Patients: the first link in the medical research chain
Both in Toulouse and at other research centres, the KTD-innov study could not succeed without close patient collaboration. Their involvement means researchers can obtain valuable data aimed at better understanding kidney transplant rejection and improving patient care and post-transplant monitoring.
As a recruitment centre for KTD-innov, Toulouse University Hospital's role is to establish this partnership with transplant patients. Prof. Kamar's team at Toulouse University Hospital provides information and collects samples from volunteer patients who are recruited when being cared for at the hospital. Although the samples are mostly among the usual necessary ones taken to monitor transplant patients and donors, a few extra samples are taken to provide data required for and specific to the study. All samples are sent to the analytical laboratories partnering with the KTD-innov project.
The Organ Transplant Unit (UTO) at Toulouse's Rangueil Hospital, coordinated by Prof. Kamar, is the only one in France to gather for adult kidney, pancreas, liver, lung and heart transplant departments all in one place. The Transplant Unit monitors almost 1500 patients and performed 293 grafts in 2016, making it one of the French leaders in the transplant field.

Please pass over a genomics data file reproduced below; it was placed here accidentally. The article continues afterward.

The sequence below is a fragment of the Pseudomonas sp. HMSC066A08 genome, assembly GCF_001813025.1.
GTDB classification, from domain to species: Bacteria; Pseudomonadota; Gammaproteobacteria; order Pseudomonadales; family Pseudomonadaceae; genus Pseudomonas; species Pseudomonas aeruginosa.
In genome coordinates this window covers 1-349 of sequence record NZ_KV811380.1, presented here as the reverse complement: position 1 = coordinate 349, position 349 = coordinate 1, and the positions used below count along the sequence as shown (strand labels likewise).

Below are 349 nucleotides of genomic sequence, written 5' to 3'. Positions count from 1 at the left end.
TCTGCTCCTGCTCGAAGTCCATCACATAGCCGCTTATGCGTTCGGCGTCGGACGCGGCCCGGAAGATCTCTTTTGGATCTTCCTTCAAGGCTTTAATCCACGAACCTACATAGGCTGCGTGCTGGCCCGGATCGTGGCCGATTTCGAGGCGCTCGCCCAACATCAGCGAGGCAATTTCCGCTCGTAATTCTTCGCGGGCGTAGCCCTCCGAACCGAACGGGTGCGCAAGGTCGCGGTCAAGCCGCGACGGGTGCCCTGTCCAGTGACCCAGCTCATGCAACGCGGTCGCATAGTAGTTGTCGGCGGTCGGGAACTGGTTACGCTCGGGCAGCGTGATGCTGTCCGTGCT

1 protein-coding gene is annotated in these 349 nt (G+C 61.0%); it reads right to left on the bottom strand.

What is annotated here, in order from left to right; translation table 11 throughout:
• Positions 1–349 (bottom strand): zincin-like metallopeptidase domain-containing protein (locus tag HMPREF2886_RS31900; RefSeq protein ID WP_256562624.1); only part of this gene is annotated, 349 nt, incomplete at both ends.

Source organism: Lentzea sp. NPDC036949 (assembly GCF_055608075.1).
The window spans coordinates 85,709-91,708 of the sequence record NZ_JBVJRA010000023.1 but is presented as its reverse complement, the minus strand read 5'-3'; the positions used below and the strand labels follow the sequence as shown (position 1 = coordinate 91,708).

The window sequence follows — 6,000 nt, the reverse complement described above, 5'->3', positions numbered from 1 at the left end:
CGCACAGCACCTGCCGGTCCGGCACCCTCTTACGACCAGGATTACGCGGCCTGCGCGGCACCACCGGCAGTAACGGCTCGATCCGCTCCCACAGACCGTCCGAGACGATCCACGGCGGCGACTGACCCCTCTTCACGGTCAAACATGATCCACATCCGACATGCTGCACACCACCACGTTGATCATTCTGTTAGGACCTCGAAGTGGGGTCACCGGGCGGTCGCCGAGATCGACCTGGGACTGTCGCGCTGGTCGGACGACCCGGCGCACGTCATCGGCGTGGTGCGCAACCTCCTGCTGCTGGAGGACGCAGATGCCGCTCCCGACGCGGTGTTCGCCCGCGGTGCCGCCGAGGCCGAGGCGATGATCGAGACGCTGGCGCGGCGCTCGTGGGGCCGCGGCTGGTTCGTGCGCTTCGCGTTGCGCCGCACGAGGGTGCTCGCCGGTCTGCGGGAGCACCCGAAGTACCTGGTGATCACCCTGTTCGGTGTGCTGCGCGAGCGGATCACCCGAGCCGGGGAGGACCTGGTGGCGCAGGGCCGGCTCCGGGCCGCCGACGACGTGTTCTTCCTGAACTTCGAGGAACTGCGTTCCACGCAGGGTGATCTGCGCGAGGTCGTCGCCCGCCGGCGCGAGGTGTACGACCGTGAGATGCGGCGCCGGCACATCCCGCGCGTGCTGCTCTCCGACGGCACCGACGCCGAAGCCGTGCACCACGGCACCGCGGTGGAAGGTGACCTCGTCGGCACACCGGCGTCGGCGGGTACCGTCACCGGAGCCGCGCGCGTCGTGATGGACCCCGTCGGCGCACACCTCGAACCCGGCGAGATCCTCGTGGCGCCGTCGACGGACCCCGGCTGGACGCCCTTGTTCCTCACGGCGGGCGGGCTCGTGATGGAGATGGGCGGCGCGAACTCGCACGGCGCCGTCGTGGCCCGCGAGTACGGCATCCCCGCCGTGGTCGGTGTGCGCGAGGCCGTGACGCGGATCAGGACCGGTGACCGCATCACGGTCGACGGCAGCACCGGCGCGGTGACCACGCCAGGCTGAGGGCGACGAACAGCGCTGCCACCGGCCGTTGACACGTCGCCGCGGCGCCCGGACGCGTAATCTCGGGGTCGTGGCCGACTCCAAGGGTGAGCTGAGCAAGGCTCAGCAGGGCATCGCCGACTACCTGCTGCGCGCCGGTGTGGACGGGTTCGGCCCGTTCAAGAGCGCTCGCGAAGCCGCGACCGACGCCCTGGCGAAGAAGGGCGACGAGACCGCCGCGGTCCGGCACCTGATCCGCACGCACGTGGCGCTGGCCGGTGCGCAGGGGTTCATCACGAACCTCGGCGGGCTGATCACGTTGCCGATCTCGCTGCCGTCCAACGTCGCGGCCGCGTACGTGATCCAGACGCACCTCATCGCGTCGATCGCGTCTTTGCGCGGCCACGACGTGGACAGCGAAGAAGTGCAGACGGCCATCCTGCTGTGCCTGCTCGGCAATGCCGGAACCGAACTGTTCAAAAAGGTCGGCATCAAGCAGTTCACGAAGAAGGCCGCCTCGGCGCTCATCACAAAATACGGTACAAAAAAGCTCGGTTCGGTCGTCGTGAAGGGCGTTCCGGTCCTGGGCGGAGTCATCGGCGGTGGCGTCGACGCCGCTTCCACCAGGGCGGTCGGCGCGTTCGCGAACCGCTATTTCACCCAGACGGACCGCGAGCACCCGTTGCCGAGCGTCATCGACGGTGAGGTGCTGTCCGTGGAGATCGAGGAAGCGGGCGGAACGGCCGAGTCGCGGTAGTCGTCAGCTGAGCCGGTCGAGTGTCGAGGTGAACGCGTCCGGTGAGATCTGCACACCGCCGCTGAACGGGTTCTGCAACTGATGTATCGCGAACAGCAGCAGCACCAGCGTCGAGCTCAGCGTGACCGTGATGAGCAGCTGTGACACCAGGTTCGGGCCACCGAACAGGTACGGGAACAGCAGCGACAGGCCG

This expertise in transplant patient care and monitoring makes Prof. Kamar's service a key asset for the KTD-innov project. Toulouse's Rangueil Hospital is thus the 3rd center in terms of patients inclusions in the study.
A collaborative network serving patients and research
Toulouse University Hospital is part of the KTD-innov consortium that involves 9 partners (2 industrial and 7 hospitals and academic centres) involved in the KTD-innov study. Some partners are recruiting centres like Toulouse University Hospital and others are analysis platforms with the equipment required to extract the desired data from the samples collected: the presence of certain proteins and antibodies, plus transcriptomic data.
This collaborative drive between public and private stakeholders in multidisciplinary teams reflects French healthcare players' determination to improve care for patients who have received a kidney transplant.
University/hospital research projects like KTD-innov are funded by the French government: something that for Prof. Kamar is "needed for promoting the excellence of French research and its applications".
To elucidate the mechanisms of success or failure of a kidney transplant, KTD-innov collects, centralizes and analyses clinical, biological and immunological data from thousands of kidney transplant patients in France.